For a couple of distributed computing projects, I've been trying to come up with a
feasible and easy to use method for making applications talk to each other, whether they be
on the same machine or across a network.
I started off doing some work with Douglas C. Schmidt's
Environment. I plowed through ACE's three primary programming books to see what
the best bit of the environment I would need. I ended up implementing a demo with the
Acceptor - Connector framework, just to see how things worked.
I then started on thinking on the messaging structure and the event handling structures.
ACE's mixture of macros and classes turned out to be a little overwhelming for what I wanted
During my stint with ACE, I started to use ASIO, from the
Boost libraries. I was first introduced
to ASIO through working with
WT: WebToolKit. I used Wt as a
frontend to a voip call sign in server.
The next step in the evolution is to present a real time call summary report to
authorized management as the calls are authenticated, authorized, and accounted for from a
Radius server. This means sending call detail messages from the Radius server to a central
dispatch server, and then publish to active web clients (with the clients written with
As Wt uses ASIO for its underlying network communications, and I had read a remark
somewhere that ASIO is the new improved ACE, I started to look into it as the mechanism for
my inter-process communications. I even got a good chunk of messaging infrastructure
written as was about to get it testing when I found it was all for nought.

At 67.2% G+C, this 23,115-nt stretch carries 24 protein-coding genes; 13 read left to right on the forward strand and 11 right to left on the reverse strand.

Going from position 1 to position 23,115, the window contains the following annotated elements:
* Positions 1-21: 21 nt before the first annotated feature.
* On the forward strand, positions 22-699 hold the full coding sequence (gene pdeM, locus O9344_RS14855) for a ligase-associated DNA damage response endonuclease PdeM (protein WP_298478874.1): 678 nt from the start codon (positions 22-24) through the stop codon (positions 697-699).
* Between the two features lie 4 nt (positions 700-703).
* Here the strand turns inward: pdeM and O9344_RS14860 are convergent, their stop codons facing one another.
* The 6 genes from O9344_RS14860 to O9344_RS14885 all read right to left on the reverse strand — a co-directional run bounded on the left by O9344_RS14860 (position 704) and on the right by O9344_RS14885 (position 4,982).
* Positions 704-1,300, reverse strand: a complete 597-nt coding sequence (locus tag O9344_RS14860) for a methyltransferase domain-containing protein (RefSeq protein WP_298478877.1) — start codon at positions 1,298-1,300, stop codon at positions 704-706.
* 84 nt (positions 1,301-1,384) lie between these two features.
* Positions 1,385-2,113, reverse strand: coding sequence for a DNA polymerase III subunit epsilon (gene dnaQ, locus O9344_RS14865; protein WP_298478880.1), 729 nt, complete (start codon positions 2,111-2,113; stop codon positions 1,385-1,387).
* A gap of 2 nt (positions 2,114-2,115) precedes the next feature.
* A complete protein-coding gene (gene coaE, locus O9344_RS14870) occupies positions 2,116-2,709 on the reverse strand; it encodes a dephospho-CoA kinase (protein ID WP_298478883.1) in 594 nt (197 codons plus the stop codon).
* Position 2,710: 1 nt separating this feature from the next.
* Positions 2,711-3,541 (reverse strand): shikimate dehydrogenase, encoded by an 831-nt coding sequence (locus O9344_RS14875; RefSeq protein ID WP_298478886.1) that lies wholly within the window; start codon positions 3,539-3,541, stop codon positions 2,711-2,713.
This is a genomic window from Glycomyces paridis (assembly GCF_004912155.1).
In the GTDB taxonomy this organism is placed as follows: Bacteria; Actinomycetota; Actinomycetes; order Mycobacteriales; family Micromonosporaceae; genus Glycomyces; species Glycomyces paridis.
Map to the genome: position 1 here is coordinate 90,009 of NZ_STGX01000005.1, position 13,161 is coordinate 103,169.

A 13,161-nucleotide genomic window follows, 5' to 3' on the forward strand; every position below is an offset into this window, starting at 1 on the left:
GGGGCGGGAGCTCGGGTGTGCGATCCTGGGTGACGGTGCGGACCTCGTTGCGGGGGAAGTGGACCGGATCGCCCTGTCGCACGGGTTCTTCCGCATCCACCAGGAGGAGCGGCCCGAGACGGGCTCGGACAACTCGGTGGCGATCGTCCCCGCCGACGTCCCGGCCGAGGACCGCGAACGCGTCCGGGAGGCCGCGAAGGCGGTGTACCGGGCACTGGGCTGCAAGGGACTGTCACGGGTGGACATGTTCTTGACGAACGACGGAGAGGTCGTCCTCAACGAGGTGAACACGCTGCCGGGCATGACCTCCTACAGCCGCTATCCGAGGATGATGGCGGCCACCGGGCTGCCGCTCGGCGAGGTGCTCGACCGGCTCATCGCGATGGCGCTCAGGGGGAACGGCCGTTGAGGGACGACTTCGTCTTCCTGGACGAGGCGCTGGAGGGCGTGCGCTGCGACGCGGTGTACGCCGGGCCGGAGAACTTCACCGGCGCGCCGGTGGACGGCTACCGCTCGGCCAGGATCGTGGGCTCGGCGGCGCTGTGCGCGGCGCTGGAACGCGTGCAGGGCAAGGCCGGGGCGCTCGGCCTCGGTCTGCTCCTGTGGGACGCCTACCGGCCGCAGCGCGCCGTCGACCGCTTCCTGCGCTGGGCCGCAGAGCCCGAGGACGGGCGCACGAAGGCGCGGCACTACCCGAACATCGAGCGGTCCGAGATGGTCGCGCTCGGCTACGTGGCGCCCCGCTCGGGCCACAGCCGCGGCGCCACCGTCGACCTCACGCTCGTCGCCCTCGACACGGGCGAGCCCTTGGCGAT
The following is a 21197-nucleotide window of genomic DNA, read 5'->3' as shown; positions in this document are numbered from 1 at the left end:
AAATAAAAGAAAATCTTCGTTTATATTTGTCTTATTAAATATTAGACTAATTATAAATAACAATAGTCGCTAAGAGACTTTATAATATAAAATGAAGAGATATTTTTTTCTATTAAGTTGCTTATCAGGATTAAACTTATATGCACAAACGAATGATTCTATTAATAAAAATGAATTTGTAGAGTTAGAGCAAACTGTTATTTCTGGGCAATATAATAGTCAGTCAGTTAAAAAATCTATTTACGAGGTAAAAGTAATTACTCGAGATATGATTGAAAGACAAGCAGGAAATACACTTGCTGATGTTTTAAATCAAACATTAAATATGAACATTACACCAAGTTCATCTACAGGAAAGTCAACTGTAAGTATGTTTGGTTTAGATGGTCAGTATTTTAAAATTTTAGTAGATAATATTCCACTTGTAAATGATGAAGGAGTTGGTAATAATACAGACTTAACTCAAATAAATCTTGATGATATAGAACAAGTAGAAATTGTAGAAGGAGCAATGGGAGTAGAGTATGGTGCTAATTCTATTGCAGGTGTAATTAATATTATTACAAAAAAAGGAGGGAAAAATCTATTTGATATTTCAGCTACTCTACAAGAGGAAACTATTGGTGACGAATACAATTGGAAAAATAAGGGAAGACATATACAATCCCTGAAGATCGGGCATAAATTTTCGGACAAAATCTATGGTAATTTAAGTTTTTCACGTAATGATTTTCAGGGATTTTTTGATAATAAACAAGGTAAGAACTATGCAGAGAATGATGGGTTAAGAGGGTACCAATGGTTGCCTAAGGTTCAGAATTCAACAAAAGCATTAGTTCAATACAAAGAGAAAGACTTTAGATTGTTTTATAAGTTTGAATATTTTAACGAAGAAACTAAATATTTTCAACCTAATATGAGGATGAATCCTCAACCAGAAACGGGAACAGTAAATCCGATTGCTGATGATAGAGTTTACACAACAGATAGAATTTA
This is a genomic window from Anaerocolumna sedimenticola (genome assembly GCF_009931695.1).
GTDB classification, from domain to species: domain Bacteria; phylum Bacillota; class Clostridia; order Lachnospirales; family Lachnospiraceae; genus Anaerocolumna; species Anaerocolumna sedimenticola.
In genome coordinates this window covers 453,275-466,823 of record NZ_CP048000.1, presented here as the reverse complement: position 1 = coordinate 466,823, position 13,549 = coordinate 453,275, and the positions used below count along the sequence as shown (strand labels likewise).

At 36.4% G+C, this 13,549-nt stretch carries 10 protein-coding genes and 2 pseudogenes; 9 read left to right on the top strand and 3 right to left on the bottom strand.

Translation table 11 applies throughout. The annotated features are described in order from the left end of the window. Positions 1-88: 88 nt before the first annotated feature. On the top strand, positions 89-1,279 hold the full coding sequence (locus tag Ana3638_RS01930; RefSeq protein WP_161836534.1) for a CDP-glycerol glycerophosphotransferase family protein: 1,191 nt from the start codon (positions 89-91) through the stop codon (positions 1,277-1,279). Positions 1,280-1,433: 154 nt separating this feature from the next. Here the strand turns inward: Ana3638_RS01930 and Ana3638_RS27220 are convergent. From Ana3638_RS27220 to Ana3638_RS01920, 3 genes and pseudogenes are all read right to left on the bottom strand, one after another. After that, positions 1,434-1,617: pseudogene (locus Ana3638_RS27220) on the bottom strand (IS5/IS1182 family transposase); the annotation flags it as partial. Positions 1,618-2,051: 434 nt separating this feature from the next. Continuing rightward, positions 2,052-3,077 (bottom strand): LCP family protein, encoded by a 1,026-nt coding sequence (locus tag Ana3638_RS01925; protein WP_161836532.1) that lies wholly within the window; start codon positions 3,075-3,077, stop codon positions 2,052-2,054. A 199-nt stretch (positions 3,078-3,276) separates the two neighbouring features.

I came across
RCF - Interprocess Communications for C++. It is a library that has been in development
for the last few years by a talented fellow by the name of Jarl Lindrud. The library has
implemented all the stuff that I only dreamed about doing: publish/subscribing, stream
encryption, payload filtering, and any number of other nifty features.
I had a few painful moments in getting the library built. After a couple of messages
back and forth to the author, I realized I was trying to build the whole thing into a static
library rather than using an 'include' technique to get the platform specific files built.
The client and server examples built and ran without a hitch. I must admit that I was
impressed by the examples in the ACE books as well: they compiled and ran with little or no
The RCF library is better because it deals with serializing native values back and forth,
something that ACE only accomplishes when you get into the TAO and CORBA levels of the
So now with Boost (which includes ASIO), RCF (which uses ASIO), and Wt (which also uses
ASIO), I think I have all the interprocess tools I need to make my modules talk to each